These are the final chapters.  Matheson does a great job of continuing to create change in Neville.  He’s encountered another human who is apparently immune as well, Ruth.  He’s cold and distrustful at first, now having been in isolation for about 3 years.

He suddenly realized that he had become an ill-tempered and inveterate bachelor again.  He no longer thought about his wife, his child, his past life.  The present was enough.

But one night, he wakes to see Ruth standing in the shadows, and confuses her with his long dead wife.  It breaks him, and he is reduced to tears, embracing Ruth in a moment of common comfort.

I have one issue with how Matheson starts Chapter 17.  It may seem small, but it pulled me out of the story.  Neville wakes, crying out “Virge!”.  So far as I can tell, unless I missed something, this is the first instance we have of Neville referring to his wife this way.  Prior, it was always Virginia.  As a reader, I was confused, as I’ve never heard Virge used as a nickname for Virginia, although I’ve heard it used for Virgil.  It was only a page or so later that I made the connection.  As a writer, this is something I try to avoid.  I believe firmly that names need to be consistent throughout, and that any nicknames for characters must be established as early as possible.  Okay - enough about that.

The rest of the piece was a surprise for me.  I have to admit, I saw the movie, and so I think my expectations were tainted.  Sure, there’s similarities, but they are different stories.  I wasn’t surprised by Neville’s resistance to moving out of the house, even after Ruth’s stark warning.  It fit perfectly with what I expected of a hermit who’s so settled in his ways.

I was, however, surprised that he had resigned not to fight when they came for him.  But, it wasn’t enough to distract me from the story.  Neville is captured and held prisoner.  Even in the face of certain death, even after all he’s been through, Neville has retained core human characteristics:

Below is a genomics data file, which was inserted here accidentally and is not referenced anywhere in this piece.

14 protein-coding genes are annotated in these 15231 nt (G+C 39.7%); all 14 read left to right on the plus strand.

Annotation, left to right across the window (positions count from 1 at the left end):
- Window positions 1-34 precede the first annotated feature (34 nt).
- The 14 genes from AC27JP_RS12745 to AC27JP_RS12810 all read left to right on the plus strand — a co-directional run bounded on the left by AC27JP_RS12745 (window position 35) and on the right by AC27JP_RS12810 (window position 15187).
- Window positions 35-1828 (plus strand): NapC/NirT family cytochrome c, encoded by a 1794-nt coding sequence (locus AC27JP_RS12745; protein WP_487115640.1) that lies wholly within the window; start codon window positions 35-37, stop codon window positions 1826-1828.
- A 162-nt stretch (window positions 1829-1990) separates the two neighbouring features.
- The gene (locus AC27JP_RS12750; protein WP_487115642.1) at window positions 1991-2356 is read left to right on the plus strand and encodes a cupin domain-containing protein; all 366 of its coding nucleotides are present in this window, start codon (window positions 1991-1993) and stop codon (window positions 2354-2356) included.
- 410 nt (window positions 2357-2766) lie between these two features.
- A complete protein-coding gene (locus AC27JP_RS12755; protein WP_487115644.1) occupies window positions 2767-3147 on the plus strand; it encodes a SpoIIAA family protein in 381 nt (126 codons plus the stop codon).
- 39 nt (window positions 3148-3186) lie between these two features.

In spite of having lived with death all these years, in spite of having walked a tightrope of bare existence across an endless may of death – in spite of that he couldn’t understand it.  Personal death still was a thing beyond comprehension.

What I find most interesting about how this ends is the parrallel Matheson draws between that last piece of humanity as it was (Neville) and the first establishment of humanity as it will be (the “Vampire” society).  The interaction between Neville and Ruth at the end, the dialog, her assistance in his suicide, the kiss between them show there’s a common thread that persists even though the biology has changed.

The realization at the end is powerful as well.  Matheson has set things up very well to pull of what happens to Neville and what he thinks as he stares out the window at the new society, preparing to kill himself:

Then sudden silence, as though a heavy blanket had fallen over their heads.  They all stood looking up at him with their white faces.  He stared back.  And suddenly he thought, I’m the abnormal one now.

It is the stake in his heart, so to speak.  A deep understanding that his fight for survival was a key part in the transition of the human race, and that his part was at an end.  I can’t imagine a more appropriate way to end this story, nor a more appropriate title:

I am legend.

Saying Goodbye to Our Dog

> "Until one has loved an animal, a part of one's soul remains unawakened.">> ~ Anatole FranceOur kitchen table is back in the kitchen. T...… Continue reading

Diversity in the Reading List

Published on March 08, 2016

The Accidental Non-Smoker

Published on February 20, 2016